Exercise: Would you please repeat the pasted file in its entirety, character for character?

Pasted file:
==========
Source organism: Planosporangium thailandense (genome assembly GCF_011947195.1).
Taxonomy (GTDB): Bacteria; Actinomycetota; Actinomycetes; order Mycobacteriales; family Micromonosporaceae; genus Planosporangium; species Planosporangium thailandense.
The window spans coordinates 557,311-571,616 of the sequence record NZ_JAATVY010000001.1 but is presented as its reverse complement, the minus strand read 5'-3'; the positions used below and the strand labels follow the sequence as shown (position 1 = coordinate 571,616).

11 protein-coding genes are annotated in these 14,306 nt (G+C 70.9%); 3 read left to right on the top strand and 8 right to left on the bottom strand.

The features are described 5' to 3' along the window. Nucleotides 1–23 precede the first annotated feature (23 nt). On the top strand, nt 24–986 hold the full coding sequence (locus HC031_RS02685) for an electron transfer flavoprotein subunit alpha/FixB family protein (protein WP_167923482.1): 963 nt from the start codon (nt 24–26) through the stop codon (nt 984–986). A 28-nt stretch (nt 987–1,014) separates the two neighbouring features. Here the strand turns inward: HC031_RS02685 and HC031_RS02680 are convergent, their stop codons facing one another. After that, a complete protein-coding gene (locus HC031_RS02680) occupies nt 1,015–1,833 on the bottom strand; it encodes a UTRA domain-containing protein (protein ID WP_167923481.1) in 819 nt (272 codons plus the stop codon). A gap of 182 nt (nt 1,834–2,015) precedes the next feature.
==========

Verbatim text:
Source organism: Planosporangium thailandense (genome assembly GCF_011947195.1).
Taxonomy (GTDB): Bacteria; Actinomycetota; Actinomycetes; order Mycobacteriales; family Micromonosporaceae; genus Planosporangium; species Planosporangium thailandense.
The window spans coordinates 557,311-571,616 of the sequence record NZ_JAATVY010000001.1 but is presented as its reverse complement, the minus strand read 5'-3'; the positions used below and the strand labels follow the sequence as shown (position 1 = coordinate 571,616).

11 protein-coding genes are annotated in these 14,306 nt (G+C 70.9%); 3 read left to right on the top strand and 8 right to left on the bottom strand.

The features are described 5' to 3' along the window. Nucleotides 1–23 precede the first annotated feature (23 nt). On the top strand, nt 24–986 hold the full coding sequence (locus HC031_RS02685) for an electron transfer flavoprotein subunit alpha/FixB family protein (protein WP_167923482.1): 963 nt from the start codon (nt 24–26) through the stop codon (nt 984–986). A 28-nt stretch (nt 987–1,014) separates the two neighbouring features. Here the strand turns inward: HC031_RS02685 and HC031_RS02680 are convergent, their stop codons facing one another. After that, a complete protein-coding gene (locus HC031_RS02680) occupies nt 1,015–1,833 on the bottom strand; it encodes a UTRA domain-containing protein (protein ID WP_167923481.1) in 819 nt (272 codons plus the stop codon). A gap of 182 nt (nt 1,834–2,015) precedes the next feature.